The Rumble in Aspen

Frank Gehry sat down with Tom Pritzker earlier this month at the Aspen Ideas Festival, of which a video was just posted on the Internet, and re-posted above for your viewing pleasure. How we found out about this was through the all-things-Ratner-Gehry-and-Times-related Atlantic Yards Report. Never one not to parse everything related to the above three--and our hats off to him for doing so--Norman Oder discovered the one contentious conversation of the otherwise lovely affair, when Gehry called no less eminent urban thinker Fred Kent of the Project for Public Spaces "a pompous man" for daring to question (admittedly repeatedly and somewhat annoyingly) Gehry's placemaking skills. Yowza. To be fair, this story has been percolating around the blogs since it happened, we just missed it until Norman brought it to our attention. In fact, The Atlantic's James Fallows' original post on the matter bears attention, as that's what got things started--and boy did it ever, as the man's sure got a way with words:
Then the questions from the audience began. The second or third was from a fairly insistent character whose premise was that great "iconic" buildings nonetheless fell short as fully attractive and effective "public places," where people were drawn to congregate and spend time. He said he was challenging Gehry to do even more to make his buildings attractive by this measure too. [For those watching the video, this all starts around the 54:00 mark] [...] But the questioner asked one more time, and Gehry did something I found simply incredible and unforgettable. "You are a pompous man," he said -- and waved his hand in a dismissive gesture, much as Louis XIV might have used to wave away some offending underling. He was unmistakably shooing or waving the questioner away from the microphone, as an inferior -- again, in a gesture hardly ever seen in post-feudal times.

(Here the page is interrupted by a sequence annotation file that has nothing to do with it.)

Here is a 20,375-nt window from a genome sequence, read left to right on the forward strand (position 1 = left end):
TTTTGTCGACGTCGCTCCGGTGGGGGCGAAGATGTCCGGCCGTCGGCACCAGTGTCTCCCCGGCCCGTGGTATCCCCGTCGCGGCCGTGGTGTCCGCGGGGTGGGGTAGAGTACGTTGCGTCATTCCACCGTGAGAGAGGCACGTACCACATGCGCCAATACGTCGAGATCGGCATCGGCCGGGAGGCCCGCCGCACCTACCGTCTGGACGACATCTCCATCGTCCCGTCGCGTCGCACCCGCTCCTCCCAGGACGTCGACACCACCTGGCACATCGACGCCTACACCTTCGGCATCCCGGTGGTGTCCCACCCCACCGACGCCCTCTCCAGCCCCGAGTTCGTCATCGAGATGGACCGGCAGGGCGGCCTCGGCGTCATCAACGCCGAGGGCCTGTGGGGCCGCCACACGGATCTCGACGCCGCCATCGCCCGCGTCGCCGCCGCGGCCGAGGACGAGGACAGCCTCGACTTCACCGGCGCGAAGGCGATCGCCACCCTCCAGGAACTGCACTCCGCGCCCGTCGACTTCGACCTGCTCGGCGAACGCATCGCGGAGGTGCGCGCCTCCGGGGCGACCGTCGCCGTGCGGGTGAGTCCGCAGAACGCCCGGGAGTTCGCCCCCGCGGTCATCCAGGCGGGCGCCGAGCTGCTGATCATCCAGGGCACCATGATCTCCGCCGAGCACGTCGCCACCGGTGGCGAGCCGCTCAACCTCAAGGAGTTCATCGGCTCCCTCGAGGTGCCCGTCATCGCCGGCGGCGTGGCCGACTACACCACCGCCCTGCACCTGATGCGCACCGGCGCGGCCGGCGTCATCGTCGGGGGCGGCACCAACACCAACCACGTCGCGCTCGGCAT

Double yowza! Even more amazing, though, is Gehry's response to Fallows four days later. (How come he doesn't return our calls?):
Dear Mr. Fallows - Fair enough - your impression. I have a few lame excuses. One is that I'm eighty and I get freaked out with petty annoyances more than I ever did when I was younger. Two, I didn't really want to be there - I got caught in it by friends. And three - I do get questions like that and this guy seemed intent on getting himself a pulpit. I think I gave him an opportunity to be specific about his critique. Turns out that he followed Tommy Pritzker [the moderator of Gehry's session] around the next day and badgered him about the same issues. His arguments, according to Tommy, didn't hold much water. I think what annoyed me most was that he was marketing himself at everyone's expense. I apologize for offending you. Thanks for telling me. Best Regards, Frank Gehry
Yowza yowza yowza! The guy puts Woody to shame. And ever since, the drama has been playing itself out on Fallow's blog, the PPS's, Curbed LA, and now, we're happy to say, here. It also begs the question that, if Kent's right, maybe we're all better off without Gehry designing huge swaths of Brooklyn and LA after all. Correction: That was Tom Pritzker, not James Fallows talking to Gehry. Fallows was in the audience. Thanks to Chris Hawthorne for the catch. We've updated our post.